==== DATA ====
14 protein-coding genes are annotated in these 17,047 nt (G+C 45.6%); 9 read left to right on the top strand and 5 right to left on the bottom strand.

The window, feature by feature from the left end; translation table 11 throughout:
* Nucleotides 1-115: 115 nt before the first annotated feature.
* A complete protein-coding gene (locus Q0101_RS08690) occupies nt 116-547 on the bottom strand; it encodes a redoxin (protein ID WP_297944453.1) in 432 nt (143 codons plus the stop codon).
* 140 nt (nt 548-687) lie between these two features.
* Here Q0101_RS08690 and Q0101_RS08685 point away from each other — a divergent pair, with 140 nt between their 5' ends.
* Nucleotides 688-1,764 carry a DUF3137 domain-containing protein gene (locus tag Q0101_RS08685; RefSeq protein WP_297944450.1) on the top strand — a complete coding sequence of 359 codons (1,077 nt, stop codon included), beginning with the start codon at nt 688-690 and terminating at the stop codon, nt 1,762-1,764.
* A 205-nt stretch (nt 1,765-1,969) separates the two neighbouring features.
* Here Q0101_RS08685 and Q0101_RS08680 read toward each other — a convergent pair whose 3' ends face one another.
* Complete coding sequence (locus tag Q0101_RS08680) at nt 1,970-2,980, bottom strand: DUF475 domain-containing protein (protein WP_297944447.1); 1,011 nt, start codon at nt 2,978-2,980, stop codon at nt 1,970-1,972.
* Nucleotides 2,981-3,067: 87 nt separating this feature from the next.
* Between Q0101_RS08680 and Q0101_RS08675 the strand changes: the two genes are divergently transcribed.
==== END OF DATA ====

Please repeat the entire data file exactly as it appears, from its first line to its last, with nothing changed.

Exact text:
14 protein-coding genes are annotated in these 17,047 nt (G+C 45.6%); 9 read left to right on the top strand and 5 right to left on the bottom strand.

The window, feature by feature from the left end; translation table 11 throughout:
* Nucleotides 1-115: 115 nt before the first annotated feature.
* A complete protein-coding gene (locus Q0101_RS08690) occupies nt 116-547 on the bottom strand; it encodes a redoxin (protein ID WP_297944453.1) in 432 nt (143 codons plus the stop codon).
* 140 nt (nt 548-687) lie between these two features.
* Here Q0101_RS08690 and Q0101_RS08685 point away from each other — a divergent pair, with 140 nt between their 5' ends.
* Nucleotides 688-1,764 carry a DUF3137 domain-containing protein gene (locus tag Q0101_RS08685; RefSeq protein WP_297944450.1) on the top strand — a complete coding sequence of 359 codons (1,077 nt, stop codon included), beginning with the start codon at nt 688-690 and terminating at the stop codon, nt 1,762-1,764.
* A 205-nt stretch (nt 1,765-1,969) separates the two neighbouring features.
* Here Q0101_RS08685 and Q0101_RS08680 read toward each other — a convergent pair whose 3' ends face one another.
* Complete coding sequence (locus tag Q0101_RS08680) at nt 1,970-2,980, bottom strand: DUF475 domain-containing protein (protein WP_297944447.1); 1,011 nt, start codon at nt 2,978-2,980, stop codon at nt 1,970-1,972.
* Nucleotides 2,981-3,067: 87 nt separating this feature from the next.
* Between Q0101_RS08680 and Q0101_RS08675 the strand changes: the two genes are divergently transcribed.